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Before “The Voice,” There was Lou Rawls

Louis Allen Rawls was born in Chicago in 1933. He was friends with Curtis Mayfield and Sam Cooke, who would play a significant role in his life.

Rawls was in and out of singing groups, often with Cooke, after graduating from high school. In 1955, Cooke enlisted and became an Army paratrooper. He was discharged and, in 1958, Rawls was in a car crash while traveling with the sing group The Pilgram Travelers. He spent five and a half days in a coma. It took a year for him to fully recover.

His first album was released in 1962. Check out the profiles to read about his road to stardom.

None other than Frank Sinatra said that Rawls “had the classiest and silkiest chops in the game,” according to both the Wikipedia profile and Rawls’ website. he The three-time Grammy winner sold more than 40 million albums.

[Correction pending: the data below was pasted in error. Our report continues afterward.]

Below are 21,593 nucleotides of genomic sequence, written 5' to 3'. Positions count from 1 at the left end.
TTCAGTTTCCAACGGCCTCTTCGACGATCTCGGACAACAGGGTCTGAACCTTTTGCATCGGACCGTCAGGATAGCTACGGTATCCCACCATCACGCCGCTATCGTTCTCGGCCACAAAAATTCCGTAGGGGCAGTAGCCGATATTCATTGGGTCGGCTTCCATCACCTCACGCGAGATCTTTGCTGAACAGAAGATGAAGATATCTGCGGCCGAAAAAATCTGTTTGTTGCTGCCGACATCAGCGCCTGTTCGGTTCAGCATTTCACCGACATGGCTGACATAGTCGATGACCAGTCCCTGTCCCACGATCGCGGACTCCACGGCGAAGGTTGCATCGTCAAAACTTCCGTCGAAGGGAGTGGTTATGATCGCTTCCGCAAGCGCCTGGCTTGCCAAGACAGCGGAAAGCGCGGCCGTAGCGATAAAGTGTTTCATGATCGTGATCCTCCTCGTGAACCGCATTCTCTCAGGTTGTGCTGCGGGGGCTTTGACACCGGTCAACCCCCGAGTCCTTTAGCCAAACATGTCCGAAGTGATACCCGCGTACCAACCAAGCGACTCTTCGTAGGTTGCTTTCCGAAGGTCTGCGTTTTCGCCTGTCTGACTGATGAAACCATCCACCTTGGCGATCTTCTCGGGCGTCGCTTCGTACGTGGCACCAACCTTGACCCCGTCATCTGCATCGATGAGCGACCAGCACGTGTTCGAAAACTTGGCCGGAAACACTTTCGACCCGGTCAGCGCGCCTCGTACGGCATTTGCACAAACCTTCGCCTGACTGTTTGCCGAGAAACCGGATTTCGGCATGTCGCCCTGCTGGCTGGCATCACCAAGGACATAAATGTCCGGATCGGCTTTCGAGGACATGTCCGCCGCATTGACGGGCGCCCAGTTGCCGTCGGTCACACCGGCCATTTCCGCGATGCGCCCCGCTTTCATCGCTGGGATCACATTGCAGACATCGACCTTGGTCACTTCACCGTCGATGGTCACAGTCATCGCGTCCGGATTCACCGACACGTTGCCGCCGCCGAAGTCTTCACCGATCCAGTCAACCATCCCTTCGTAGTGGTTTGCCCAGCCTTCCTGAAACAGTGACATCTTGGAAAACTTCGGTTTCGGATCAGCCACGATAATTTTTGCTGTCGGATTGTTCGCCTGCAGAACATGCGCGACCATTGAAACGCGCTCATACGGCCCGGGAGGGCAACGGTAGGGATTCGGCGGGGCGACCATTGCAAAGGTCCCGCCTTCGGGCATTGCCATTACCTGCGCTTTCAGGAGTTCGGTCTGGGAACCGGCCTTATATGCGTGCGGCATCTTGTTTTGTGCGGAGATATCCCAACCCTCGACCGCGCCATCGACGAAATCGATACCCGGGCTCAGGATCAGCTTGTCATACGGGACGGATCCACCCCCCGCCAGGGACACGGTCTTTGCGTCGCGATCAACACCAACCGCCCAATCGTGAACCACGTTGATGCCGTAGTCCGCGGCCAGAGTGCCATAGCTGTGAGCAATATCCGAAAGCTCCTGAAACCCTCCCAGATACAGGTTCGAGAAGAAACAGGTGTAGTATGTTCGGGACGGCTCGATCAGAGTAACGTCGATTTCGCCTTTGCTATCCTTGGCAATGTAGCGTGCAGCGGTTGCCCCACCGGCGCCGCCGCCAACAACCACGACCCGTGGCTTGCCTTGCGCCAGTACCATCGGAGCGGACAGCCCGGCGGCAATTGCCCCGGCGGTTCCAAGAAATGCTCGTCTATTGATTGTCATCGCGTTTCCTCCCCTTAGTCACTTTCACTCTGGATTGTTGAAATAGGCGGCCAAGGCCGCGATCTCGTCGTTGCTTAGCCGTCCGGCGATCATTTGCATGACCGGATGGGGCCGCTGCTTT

Rawl’s website has a loving profile, as it should. The piece notes that Rawls opened for The Beatles at Crosley Field in Cincinnati in 1966 and that he displaced Sinatra as the Downbeat singer of the year in 1971.

The voice went with the face. Rawls was handsome. He sounded handsome, with a smooth and deeply melodic voice. He was a familiar television face as a singer, actor and commercial spokesperson in the 1970s and 80s. Rawls died in early 2006.

Above is “Stormy Monday” (with Stanley Turrentine on the saxophone). Below is “You’ll Never Find Another Love Like Mine,” which was Rawl’s biggest hit.

All Music, Wikipedia and Rawls’ website were used for this post. Home page photo: Southeastern Louisiana University.

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